I doubt my problem is nearly as bad as the original poster (spilled tar on his shingles), but I thought I would see if there are any new ideas since this 12 year old thread.

My asphalt shingles are different shades of grey.

This involves small tar smudges on about six shingles; roof at front of my house.

The OP was advised to replace his shingles, but that seems extreme in my situation (maybe not?).
Don't see myself going to a shingle wholesaler to buy granules.

What I just now tried:
Scrounged up a couple ounces of granules (but not a good match) from the work-site and pressed them into the tar smudges and then set some red bricks on top. I'll go back in about an hour and kind of use the brick to sort of press and rub the granules in and then remove the brick and just let it sit (at this moment it's 91 degrees may hit just 95 today).

When I went back up to sprinkle granules I noticed that the tar had already "melted" deeply into shingle leaving a sort of "oil stain" appearance on grey shingle. Do you suppose, over time this tar will just be absorbed back into the shingle and not be noticeable from the street? Or, will it always have that sort of oil stain appearance?

In Denver here we've had record high temps (105 degrees yesterday; you may also have heard about the numerous and serious forest fires up in the hills) - maybe such temps will melt the problem away?

Maybe, once I've finally shingled and guttered everything, I'll go back and swap out shingles (should be more confident once I've finished).

Thoughts? Solutions?
 

Last edited by AccidntlTourist; 06-27-12 at 12:48 PM.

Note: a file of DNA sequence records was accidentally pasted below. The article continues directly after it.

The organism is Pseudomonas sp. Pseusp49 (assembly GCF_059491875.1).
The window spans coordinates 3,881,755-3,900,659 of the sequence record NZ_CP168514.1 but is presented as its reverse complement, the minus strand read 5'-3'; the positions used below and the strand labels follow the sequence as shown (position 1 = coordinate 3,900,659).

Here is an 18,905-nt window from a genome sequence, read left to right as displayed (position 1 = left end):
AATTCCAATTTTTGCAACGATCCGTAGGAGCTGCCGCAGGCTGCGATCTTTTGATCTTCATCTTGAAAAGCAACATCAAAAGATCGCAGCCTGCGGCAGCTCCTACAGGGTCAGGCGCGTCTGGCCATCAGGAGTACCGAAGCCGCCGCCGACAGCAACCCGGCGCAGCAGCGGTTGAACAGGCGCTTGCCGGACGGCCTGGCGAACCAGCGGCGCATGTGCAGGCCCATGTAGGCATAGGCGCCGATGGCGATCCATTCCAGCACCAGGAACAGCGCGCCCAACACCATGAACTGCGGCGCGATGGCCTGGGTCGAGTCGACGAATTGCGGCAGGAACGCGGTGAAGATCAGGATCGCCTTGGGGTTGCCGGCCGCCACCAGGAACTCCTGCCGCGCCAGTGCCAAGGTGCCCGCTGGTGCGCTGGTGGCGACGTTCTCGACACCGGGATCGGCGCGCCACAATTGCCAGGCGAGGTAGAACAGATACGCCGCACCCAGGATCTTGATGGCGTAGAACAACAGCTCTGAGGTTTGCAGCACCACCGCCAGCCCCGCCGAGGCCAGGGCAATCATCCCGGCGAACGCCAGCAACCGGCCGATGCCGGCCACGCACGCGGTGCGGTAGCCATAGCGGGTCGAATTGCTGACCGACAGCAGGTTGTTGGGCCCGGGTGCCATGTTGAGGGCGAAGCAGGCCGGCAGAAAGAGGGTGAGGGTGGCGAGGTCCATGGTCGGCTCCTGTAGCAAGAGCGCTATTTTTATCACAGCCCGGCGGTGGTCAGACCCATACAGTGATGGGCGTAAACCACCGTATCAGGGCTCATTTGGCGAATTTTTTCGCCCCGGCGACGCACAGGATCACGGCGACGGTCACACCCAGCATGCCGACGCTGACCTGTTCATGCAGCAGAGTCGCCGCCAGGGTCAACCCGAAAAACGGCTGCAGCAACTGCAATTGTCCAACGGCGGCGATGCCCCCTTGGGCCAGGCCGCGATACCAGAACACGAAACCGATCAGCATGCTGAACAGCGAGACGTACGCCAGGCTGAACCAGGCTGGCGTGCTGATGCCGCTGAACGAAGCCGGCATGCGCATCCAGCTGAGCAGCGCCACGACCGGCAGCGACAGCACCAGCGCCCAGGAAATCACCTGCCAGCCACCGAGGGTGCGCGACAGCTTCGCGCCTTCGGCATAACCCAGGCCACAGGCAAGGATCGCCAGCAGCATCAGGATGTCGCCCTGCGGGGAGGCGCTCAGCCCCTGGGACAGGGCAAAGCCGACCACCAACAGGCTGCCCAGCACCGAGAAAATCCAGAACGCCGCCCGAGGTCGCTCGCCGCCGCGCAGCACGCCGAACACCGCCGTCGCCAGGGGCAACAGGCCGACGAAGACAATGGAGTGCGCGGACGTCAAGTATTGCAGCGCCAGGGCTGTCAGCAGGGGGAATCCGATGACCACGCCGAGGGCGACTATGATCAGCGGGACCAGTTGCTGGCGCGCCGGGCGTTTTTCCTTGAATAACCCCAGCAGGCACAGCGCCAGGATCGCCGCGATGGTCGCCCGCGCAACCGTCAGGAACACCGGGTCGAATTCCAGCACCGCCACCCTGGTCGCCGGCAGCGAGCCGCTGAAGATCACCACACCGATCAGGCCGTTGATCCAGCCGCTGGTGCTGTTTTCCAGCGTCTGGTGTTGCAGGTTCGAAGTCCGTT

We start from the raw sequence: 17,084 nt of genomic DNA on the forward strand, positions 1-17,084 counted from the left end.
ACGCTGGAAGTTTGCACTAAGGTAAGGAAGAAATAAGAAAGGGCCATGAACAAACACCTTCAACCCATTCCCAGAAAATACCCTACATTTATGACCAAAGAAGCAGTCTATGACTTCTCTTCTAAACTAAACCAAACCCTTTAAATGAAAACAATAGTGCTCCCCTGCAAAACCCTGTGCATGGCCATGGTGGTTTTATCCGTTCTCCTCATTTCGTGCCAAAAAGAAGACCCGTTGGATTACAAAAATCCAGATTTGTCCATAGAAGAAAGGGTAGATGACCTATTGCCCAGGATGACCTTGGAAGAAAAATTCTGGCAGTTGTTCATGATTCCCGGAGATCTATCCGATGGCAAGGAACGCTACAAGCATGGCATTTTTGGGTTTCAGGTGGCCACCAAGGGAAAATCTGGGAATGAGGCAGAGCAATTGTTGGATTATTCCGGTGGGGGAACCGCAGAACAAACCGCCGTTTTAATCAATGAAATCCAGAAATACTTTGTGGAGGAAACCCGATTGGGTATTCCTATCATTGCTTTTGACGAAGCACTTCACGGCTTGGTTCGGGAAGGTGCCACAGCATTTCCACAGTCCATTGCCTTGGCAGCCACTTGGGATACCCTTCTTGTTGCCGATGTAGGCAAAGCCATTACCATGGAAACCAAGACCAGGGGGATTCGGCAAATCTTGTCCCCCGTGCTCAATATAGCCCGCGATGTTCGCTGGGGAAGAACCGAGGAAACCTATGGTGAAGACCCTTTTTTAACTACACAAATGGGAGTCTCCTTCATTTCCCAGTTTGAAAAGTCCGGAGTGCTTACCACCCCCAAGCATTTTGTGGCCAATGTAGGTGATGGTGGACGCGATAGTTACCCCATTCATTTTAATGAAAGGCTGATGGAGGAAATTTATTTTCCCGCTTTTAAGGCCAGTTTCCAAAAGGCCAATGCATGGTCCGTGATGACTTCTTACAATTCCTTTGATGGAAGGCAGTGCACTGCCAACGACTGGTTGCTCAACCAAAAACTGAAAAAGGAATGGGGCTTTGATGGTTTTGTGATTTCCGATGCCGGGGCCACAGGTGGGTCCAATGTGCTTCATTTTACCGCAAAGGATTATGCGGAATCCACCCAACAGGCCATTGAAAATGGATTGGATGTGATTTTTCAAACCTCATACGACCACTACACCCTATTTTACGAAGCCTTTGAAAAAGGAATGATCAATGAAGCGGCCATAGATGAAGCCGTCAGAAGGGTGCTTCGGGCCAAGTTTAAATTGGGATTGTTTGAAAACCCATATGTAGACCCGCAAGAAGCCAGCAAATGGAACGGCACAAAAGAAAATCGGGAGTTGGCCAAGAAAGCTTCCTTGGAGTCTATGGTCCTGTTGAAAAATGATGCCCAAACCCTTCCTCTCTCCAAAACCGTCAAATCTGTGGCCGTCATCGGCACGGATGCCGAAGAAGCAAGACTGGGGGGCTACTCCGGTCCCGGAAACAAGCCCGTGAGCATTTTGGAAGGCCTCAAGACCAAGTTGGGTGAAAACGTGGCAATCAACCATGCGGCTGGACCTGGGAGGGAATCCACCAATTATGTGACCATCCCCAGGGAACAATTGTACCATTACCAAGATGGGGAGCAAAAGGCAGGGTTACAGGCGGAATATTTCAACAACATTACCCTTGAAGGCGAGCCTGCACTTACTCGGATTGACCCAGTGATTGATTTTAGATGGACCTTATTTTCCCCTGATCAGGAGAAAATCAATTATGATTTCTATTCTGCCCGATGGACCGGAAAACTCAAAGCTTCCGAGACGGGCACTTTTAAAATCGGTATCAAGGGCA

#8  
Old 06-27-12, 02:21 PM
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There are really only 2 options, either replace the affected shingles or disguise the 'damage' Post #3 mentioned 'oops' which works with removing latex paint and some adhesives but won't be effective for removing tar....... or you could just walk around with your head hung in shame - can't see the roof that way
 
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Old 06-27-12, 02:37 PM
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"or you could just walk around with your head hung in shame ..."

oops and ouch

Yes, I guess I'll have to replace them.

There are two smaller tar smudges (North side of garage and North side of house) and I have to really look to see them - when I'm standing on the roof.
So, will wait till I'm done with everything and then probably go back and replace (unless the damage fades to the extent it is not noticeable from the ground).

thanks Mark

So when to replace . . . I'm guessing, in the summer time, it's better to do this in the early morning before the shingles get hot?
 
  #10  
Old 06-27-12, 02:59 PM
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I'm not a roofer but shingles tend to be more flexible when warm but it's easy to damage them if you get on them when they're hot. I would think early morning in the summer would be good. In the fall the shingle temps won't be as critical.